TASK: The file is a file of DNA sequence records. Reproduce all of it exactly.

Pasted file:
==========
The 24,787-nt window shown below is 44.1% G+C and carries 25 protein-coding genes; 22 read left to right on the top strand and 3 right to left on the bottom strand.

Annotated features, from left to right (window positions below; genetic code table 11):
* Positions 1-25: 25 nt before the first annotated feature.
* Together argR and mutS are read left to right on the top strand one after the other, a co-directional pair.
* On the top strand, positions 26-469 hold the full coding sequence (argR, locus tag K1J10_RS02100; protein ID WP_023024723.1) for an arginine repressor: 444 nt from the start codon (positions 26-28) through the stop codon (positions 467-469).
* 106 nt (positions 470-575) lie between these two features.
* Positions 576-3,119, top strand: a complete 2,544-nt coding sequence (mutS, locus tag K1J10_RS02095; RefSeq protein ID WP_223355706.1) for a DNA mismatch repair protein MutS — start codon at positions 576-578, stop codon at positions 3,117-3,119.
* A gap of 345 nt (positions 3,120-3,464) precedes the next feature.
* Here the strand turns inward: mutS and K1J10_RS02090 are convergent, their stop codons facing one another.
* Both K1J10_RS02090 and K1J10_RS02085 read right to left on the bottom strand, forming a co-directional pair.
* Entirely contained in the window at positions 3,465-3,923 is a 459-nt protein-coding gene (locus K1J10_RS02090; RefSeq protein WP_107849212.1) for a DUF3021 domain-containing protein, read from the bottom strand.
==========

The 24,787-nt window shown below is 44.1% G+C and carries 25 protein-coding genes; 22 read left to right on the top strand and 3 right to left on the bottom strand.

Annotated features, from left to right (window positions below; genetic code table 11):
* Positions 1-25: 25 nt before the first annotated feature.
* Together argR and mutS are read left to right on the top strand one after the other, a co-directional pair.
* On the top strand, positions 26-469 hold the full coding sequence (argR, locus tag K1J10_RS02100; protein ID WP_023024723.1) for an arginine repressor: 444 nt from the start codon (positions 26-28) through the stop codon (positions 467-469).
* 106 nt (positions 470-575) lie between these two features.
* Positions 576-3,119, top strand: a complete 2,544-nt coding sequence (mutS, locus tag K1J10_RS02095; RefSeq protein ID WP_223355706.1) for a DNA mismatch repair protein MutS — start codon at positions 576-578, stop codon at positions 3,117-3,119.
* A gap of 345 nt (positions 3,120-3,464) precedes the next feature.
* Here the strand turns inward: mutS and K1J10_RS02090 are convergent, their stop codons facing one another.
* Both K1J10_RS02090 and K1J10_RS02085 read right to left on the bottom strand, forming a co-directional pair.
* Entirely contained in the window at positions 3,465-3,923 is a 459-nt protein-coding gene (locus K1J10_RS02090; RefSeq protein WP_107849212.1) for a DUF3021 domain-containing protein, read from the bottom strand.